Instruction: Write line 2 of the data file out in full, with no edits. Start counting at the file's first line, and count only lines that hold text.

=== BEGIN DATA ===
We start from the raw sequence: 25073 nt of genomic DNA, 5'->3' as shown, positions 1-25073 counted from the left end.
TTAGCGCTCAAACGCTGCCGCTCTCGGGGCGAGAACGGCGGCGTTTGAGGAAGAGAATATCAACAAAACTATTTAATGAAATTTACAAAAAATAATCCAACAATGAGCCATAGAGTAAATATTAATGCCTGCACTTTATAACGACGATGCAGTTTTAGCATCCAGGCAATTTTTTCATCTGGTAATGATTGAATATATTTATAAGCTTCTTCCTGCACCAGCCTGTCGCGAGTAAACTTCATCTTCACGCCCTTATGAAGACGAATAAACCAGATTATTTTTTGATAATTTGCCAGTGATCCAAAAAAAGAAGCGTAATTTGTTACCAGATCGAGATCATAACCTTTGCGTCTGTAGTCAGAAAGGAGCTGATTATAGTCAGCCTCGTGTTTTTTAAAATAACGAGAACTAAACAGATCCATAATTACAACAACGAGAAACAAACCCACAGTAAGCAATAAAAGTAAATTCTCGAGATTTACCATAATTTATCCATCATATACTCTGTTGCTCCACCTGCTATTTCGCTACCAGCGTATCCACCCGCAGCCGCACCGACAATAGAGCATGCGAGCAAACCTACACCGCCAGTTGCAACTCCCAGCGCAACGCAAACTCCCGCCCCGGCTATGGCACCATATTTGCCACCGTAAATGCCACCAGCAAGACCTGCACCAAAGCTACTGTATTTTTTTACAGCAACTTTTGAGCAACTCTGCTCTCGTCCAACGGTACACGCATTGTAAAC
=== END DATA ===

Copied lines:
TTAGCGCTCAAACGCTGCCGCTCTCGGGGCGAGAACGGCGGCGTTTGAGGAAGAGAATATCAACAAAACTATTTAATGAAATTTACAAAAAATAATCCAACAATGAGCCATAGAGTAAATATTAATGCCTGCACTTTATAACGACGATGCAGTTTTAGCATCCAGGCAATTTTTTCATCTGGTAATGATTGAATATATTTATAAGCTTCTTCCTGCACCAGCCTGTCGCGAGTAAACTTCATCTTCACGCCCTTATGAAGACGAATAAACCAGATTATTTTTTGATAATTTGCCAGTGATCCAAAAAAAGAAGCGTAATTTGTTACCAGATCGAGATCATAACCTTTGCGTCTGTAGTCAGAAAGGAGCTGATTATAGTCAGCCTCGTGTTTTTTAAAATAACGAGAACTAAACAGATCCATAATTACAACAACGAGAAACAAACCCACAGTAAGCAATAAAAGTAAATTCTCGAGATTTACCATAATTTATCCATCATATACTCTGTTGCTCCACCTGCTATTTCGCTACCAGCGTATCCACCCGCAGCCGCACCGACAATAGAGCATGCGAGCAAACCTACACCGCCAGTTGCAACTCCCAGCGCAACGCAAACTCCCGCCCCGGCTATGGCACCATATTTGCCACCGTAAATGCCACCAGCAAGACCTGCACCAAAGCTACTGTATTTTTTTACAGCAACTTTTGAGCAACTCTGCTCTCGTCCAACGGTACACGCATTGTAAAC